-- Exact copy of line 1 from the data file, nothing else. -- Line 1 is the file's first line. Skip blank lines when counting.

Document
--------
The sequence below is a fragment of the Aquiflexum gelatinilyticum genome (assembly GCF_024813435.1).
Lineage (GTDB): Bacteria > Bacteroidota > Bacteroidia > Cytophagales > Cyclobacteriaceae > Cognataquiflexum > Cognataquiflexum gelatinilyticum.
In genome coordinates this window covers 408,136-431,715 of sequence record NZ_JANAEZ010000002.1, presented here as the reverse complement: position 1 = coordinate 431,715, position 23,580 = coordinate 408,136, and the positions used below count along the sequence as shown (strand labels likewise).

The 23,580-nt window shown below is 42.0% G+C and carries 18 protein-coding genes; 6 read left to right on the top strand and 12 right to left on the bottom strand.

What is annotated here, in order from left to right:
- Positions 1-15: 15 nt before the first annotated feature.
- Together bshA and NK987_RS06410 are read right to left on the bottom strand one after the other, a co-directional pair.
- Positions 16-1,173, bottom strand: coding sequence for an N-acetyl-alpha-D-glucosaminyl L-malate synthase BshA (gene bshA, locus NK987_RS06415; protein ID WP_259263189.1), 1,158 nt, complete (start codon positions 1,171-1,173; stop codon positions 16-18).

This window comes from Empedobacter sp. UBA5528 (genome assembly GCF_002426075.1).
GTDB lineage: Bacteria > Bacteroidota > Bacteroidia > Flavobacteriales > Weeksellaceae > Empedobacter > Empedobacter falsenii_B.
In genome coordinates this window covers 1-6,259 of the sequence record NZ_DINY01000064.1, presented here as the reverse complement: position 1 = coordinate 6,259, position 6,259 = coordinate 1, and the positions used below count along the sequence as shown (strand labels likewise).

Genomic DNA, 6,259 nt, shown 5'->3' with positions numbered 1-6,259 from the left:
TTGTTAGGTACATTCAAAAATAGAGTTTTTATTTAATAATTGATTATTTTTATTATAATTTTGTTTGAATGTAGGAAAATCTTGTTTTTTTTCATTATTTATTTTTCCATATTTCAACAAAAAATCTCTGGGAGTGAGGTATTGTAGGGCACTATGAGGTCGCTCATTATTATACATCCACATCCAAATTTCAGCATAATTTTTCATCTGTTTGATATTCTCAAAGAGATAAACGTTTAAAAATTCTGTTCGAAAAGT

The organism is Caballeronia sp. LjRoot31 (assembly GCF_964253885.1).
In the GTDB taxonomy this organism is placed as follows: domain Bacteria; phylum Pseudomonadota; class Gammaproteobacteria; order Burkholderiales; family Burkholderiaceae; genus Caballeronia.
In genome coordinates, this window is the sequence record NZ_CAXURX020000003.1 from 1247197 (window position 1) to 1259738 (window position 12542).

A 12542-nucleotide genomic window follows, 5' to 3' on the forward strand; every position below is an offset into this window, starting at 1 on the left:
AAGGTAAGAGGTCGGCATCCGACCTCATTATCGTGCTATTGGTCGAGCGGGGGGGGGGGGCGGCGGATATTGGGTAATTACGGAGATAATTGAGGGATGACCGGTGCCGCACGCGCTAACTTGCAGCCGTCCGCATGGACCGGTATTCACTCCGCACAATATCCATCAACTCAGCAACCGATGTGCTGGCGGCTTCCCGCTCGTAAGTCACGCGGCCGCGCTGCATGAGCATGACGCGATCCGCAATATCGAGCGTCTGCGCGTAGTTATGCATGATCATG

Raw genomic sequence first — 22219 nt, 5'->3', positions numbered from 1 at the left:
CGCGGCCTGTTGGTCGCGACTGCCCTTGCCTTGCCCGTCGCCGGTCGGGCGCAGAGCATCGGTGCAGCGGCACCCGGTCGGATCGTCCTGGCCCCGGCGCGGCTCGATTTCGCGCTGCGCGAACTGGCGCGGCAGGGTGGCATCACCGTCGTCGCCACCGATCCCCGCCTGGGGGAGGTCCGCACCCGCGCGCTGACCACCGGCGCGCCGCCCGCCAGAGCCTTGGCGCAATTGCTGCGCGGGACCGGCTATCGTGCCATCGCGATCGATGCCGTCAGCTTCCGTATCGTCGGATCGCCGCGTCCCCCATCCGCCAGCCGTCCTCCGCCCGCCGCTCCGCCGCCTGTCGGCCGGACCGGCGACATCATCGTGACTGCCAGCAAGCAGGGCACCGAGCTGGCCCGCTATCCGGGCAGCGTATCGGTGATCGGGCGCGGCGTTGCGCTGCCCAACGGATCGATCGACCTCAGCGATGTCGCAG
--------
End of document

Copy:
The sequence below is a fragment of the Aquiflexum gelatinilyticum genome (assembly GCF_024813435.1).